$$ {\displaystyle \begin{array}{c}\log \mathrm{it}\left({\gamma}_{kij}^E\right)={\alpha}_k^E-{\boldsymbol{X}}_{ij}^E{\boldsymbol{\beta}}_k^E-{z}_j^E\\ {}\log \mathrm{it}\left({\gamma}_{kij}^F\right)={\alpha}_k^F-{\boldsymbol{X}}_{ij}^F{\boldsymbol{\beta}}_k^F-{z}_j^F\end{array}} $$

(3)

where \( {\boldsymbol{X}}_{ij}^E \) and \( {\boldsymbol{X}}_{ij}^F \) are row-vectors of covariates, \( {\boldsymbol{\beta}}_k^E \) and \( {\boldsymbol{\beta}}_k^F \)are vectors of regression coefficients which may vary across the levels of *k* (relaxing the proportional odds assumption) and \( {z}_j^E \) and \( {z}_j^F \) are patient-level random effects (latent variables) which are identified due to the clustering of embryos within patients.\( {\gamma}_{kij}^E \) and \( {\gamma}_{kij}^F \) are cumulative probabilities of embryo *i* in patient *j* having a grade of *k* or lower for evenness and fragmentation degree respectively and \( {\alpha}_k^E \)and \( {\alpha}_k^F \) are threshold parameters, corresponding to the log-odds of the embryo having grade *k* or lower. The negative signs in these equations are used so that positive effects of a covariate may be interpreted as increasing the ordinal measure. These submodels are fitted to all embryos.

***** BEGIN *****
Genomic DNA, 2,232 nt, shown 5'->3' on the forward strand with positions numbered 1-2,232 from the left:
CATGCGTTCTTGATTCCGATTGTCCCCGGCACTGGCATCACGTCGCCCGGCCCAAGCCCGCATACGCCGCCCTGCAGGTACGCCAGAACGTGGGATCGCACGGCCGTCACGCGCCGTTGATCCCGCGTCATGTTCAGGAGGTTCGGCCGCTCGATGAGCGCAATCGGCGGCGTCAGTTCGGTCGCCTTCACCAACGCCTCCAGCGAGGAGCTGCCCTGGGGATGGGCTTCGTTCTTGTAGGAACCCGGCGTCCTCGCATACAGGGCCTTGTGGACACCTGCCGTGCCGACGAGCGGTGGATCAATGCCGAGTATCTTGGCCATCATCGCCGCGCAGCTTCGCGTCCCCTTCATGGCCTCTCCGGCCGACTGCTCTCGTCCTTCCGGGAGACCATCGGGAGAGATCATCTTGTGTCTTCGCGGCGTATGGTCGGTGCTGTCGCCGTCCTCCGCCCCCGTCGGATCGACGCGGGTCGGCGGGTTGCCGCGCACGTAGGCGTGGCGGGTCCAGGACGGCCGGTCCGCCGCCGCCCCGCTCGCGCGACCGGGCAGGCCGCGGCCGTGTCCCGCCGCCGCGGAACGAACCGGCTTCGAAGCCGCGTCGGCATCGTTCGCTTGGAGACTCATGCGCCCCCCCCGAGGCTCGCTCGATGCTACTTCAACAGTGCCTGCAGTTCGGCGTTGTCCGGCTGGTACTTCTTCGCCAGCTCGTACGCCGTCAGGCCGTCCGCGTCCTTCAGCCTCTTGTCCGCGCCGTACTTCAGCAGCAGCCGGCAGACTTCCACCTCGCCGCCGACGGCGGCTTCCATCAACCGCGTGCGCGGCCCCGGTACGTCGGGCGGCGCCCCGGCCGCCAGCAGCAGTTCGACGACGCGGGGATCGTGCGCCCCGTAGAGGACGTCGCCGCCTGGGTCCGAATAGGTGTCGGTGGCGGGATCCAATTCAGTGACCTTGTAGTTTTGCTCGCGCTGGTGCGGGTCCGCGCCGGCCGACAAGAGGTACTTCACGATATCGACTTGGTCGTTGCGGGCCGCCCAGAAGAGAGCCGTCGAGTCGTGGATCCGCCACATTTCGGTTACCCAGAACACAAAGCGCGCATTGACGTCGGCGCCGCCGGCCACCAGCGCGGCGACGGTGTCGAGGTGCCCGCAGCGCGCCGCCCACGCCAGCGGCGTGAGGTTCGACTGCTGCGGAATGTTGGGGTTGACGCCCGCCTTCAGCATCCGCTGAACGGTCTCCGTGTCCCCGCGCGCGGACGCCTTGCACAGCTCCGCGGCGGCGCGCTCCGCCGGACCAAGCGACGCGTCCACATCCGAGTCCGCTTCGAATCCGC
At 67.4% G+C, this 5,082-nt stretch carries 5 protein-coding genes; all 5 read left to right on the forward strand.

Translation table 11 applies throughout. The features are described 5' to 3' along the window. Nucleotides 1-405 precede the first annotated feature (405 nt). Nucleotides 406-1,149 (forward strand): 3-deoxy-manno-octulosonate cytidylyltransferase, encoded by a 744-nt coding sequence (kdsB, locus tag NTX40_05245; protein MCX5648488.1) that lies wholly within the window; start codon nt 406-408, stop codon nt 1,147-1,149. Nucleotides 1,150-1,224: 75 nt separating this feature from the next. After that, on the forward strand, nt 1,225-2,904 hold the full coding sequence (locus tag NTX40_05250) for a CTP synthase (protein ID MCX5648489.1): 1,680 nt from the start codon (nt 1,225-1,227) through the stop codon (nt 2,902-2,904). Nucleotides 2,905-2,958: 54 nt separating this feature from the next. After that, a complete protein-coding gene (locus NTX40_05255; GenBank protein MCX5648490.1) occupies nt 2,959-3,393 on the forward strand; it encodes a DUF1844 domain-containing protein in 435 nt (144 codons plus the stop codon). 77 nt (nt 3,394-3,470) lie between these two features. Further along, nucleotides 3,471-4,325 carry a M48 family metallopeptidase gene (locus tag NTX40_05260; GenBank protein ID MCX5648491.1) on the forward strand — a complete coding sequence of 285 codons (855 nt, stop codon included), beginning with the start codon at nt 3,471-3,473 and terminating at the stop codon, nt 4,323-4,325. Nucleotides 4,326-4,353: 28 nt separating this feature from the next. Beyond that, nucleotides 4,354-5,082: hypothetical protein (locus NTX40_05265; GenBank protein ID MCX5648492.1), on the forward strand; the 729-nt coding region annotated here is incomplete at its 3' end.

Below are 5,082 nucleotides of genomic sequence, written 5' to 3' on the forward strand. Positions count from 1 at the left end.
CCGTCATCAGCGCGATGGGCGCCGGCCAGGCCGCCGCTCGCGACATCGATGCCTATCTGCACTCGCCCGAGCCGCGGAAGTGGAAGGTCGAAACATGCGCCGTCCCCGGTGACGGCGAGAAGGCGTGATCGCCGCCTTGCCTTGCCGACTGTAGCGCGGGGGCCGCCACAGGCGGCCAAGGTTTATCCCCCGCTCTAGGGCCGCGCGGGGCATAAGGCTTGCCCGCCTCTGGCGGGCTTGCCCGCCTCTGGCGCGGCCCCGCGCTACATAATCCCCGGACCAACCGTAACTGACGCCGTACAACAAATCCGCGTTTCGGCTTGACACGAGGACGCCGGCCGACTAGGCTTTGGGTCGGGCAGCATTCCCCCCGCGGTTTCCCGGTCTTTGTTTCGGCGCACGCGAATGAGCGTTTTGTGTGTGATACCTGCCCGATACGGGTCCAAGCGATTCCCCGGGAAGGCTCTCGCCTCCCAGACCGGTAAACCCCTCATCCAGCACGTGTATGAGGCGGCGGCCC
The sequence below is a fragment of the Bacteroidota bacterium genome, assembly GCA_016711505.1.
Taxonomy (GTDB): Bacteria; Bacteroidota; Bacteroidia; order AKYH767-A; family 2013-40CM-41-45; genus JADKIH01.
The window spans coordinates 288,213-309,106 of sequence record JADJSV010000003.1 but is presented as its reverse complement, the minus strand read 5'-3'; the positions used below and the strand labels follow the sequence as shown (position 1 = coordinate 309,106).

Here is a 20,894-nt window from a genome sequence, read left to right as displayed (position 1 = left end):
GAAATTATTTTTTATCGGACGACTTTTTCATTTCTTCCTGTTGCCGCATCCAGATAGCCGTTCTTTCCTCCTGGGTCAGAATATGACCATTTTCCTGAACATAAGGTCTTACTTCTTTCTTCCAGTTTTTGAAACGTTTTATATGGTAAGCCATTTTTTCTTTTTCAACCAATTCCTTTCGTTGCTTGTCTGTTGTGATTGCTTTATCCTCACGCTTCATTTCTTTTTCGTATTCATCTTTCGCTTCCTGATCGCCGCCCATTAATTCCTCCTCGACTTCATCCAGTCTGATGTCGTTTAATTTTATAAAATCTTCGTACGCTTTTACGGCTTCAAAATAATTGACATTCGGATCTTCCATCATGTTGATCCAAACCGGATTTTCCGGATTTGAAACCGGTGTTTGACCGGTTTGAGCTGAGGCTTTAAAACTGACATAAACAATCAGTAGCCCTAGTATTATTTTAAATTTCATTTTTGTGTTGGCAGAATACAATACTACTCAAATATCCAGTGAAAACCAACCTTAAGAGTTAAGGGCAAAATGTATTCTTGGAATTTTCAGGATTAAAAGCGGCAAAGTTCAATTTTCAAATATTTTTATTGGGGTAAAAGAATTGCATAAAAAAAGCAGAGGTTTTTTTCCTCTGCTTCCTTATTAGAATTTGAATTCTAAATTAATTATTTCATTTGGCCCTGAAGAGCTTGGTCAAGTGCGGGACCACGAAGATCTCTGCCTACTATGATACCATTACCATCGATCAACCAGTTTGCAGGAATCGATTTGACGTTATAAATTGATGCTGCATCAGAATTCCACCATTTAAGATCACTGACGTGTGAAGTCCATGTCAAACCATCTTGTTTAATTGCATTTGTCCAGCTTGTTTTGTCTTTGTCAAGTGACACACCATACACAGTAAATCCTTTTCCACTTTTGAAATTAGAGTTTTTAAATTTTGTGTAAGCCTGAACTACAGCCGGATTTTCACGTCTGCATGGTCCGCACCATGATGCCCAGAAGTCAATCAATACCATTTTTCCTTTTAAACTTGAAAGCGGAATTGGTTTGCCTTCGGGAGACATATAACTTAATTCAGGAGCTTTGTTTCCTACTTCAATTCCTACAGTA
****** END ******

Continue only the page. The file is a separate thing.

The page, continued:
#### Double embryo transfer submodel

In order to jointly model the binary response DET, denoting the number of embryos transferred, with the other response variables, we use a latent variable representation of a probit regression model [22]. Let \( {y}_j^D=1 \) or 0 if patient *j* does or does not have DET, respectively. We define \( {y}_j^{D\ast } \) as a latent continuous variable underlying the binary \( {y}_j^D \), such that:

$$ {y}_j^D=\left\{\begin{array}{c}1\kern0.5em if\kern0.5em {y}_j^{D\ast}\kern0.5em \ge 0\\ {}0\kern0.5em if\kern0.5em {y}_j^{D\ast}\kern0.5em <\kern0.5em 0\end{array}\right. $$

(4)

A linear regression submodel for the latent \( {y}_j^{D\ast } \) is then used to estimate covariate effects:

$$ {\displaystyle \begin{array}{c}{y}_j^{D\ast }={\boldsymbol{X}}_j^D{\beta}^D+{z}_j^D\\ {}{z}_j^D\sim N\left(0,\kern0.5em 1\right)\end{array}} $$

(5)